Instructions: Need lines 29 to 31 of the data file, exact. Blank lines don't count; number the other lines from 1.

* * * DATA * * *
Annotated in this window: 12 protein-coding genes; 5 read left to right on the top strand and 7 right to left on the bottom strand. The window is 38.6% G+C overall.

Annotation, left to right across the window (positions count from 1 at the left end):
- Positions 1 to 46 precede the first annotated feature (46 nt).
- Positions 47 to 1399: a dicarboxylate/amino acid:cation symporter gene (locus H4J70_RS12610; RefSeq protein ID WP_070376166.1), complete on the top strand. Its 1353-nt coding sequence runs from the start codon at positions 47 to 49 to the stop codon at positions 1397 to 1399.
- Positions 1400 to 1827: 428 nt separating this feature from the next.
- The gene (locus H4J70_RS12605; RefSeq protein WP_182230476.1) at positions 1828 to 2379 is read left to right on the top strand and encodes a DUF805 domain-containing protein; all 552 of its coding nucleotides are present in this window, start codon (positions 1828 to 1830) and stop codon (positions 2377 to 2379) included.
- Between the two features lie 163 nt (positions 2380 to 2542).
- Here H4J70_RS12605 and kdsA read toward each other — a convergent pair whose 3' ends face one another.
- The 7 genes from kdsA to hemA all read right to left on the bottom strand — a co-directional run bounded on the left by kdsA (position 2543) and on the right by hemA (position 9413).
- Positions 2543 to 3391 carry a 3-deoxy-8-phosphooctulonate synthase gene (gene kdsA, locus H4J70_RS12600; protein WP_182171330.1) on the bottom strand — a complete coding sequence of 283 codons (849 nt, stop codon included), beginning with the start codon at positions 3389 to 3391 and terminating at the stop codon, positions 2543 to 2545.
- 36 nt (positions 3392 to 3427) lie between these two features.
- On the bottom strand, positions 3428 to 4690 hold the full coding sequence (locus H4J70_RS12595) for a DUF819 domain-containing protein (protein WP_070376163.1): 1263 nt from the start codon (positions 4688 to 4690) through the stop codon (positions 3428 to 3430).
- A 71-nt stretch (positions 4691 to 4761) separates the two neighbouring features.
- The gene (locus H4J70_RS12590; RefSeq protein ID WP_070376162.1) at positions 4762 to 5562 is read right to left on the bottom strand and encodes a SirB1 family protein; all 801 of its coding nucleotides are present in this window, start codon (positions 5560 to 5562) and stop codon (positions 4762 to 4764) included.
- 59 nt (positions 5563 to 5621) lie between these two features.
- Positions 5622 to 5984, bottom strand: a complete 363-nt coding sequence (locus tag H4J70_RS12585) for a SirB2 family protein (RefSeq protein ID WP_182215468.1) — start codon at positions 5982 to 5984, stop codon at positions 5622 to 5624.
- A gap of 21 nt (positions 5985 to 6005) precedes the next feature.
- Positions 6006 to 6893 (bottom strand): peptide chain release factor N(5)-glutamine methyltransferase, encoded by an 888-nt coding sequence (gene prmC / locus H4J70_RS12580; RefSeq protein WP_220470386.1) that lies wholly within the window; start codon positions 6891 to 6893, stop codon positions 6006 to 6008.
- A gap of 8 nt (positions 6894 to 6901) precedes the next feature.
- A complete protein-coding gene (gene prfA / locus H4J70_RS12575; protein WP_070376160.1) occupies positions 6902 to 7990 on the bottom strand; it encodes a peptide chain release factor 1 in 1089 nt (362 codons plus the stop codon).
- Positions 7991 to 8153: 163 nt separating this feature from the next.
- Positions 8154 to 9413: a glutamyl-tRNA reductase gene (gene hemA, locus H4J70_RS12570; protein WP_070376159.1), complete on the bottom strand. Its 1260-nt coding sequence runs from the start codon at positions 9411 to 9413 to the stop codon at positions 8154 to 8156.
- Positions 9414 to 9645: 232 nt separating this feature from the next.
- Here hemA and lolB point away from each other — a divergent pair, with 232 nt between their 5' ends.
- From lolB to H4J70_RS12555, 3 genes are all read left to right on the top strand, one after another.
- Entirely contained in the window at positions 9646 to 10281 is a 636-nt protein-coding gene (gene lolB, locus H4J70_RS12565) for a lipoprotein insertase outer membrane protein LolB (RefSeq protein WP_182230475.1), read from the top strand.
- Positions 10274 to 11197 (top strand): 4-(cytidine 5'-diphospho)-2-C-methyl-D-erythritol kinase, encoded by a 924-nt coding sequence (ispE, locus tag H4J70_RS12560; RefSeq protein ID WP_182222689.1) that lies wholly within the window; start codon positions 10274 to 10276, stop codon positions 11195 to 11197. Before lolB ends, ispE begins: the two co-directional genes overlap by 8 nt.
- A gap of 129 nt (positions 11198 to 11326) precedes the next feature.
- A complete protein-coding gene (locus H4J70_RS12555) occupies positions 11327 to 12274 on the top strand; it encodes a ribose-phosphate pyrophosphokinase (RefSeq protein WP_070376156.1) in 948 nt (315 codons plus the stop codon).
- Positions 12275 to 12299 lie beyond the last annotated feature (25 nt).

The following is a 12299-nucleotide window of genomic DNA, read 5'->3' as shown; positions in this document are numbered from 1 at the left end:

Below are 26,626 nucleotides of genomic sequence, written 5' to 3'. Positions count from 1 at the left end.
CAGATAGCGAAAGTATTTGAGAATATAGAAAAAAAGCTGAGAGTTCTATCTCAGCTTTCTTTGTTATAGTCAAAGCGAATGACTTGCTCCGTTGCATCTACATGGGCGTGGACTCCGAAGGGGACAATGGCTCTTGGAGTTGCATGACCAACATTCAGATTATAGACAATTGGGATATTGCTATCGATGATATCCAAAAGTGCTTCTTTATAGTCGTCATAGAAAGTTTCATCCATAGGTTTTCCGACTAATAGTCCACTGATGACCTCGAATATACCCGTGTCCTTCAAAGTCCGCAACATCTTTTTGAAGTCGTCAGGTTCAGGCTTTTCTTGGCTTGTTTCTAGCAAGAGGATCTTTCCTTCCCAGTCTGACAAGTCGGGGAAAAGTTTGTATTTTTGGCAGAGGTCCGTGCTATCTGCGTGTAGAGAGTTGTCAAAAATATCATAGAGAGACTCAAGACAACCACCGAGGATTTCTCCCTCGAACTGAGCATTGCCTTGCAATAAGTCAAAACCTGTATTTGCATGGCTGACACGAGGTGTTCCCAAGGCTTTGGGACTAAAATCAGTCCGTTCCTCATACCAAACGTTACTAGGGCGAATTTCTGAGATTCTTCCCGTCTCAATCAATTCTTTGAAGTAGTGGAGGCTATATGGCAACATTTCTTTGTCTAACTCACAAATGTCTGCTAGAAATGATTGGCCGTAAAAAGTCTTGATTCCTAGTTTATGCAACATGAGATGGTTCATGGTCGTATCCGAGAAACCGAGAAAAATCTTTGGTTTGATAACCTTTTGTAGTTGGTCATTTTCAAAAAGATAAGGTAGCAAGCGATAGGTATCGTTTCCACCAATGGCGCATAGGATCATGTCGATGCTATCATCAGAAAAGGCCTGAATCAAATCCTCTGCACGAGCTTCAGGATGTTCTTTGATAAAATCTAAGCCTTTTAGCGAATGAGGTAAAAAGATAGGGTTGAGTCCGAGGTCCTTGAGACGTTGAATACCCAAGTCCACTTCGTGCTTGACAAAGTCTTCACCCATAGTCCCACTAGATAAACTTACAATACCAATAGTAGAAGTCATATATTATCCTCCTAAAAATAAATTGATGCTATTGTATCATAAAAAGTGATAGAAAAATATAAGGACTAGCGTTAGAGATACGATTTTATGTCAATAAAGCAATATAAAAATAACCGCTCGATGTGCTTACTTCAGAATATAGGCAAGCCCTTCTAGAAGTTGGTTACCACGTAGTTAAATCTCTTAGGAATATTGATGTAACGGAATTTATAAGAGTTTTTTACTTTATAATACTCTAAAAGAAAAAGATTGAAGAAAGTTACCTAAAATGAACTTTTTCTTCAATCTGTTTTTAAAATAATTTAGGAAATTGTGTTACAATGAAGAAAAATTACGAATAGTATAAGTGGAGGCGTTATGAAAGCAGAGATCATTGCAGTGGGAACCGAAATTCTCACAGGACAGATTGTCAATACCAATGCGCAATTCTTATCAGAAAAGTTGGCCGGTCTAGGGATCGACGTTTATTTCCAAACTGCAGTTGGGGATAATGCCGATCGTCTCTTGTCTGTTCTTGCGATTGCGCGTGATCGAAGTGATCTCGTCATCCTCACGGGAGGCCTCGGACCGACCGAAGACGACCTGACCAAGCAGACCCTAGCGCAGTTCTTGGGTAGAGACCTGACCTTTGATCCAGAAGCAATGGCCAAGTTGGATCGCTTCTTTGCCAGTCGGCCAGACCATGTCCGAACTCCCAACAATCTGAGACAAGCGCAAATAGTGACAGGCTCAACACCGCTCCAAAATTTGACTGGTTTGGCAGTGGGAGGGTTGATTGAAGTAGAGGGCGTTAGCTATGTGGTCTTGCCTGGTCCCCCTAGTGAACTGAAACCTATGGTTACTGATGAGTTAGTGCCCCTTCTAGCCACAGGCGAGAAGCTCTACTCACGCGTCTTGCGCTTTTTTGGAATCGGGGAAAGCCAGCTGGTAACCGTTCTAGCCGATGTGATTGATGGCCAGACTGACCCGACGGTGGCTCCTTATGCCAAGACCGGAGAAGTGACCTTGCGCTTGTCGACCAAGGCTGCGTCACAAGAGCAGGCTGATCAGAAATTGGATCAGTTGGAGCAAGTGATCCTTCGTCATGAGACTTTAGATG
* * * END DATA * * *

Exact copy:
- A complete protein-coding gene (locus H4J70_RS12555) occupies positions 11327 to 12274 on the top strand; it encodes a ribose-phosphate pyrophosphokinase (RefSeq protein WP_070376156.1) in 948 nt (315 codons plus the stop codon).
- Positions 12275 to 12299 lie beyond the last annotated feature (25 nt).

The following is a 12299-nucleotide window of genomic DNA, read 5'->3' as shown; positions in this document are numbered from 1 at the left end: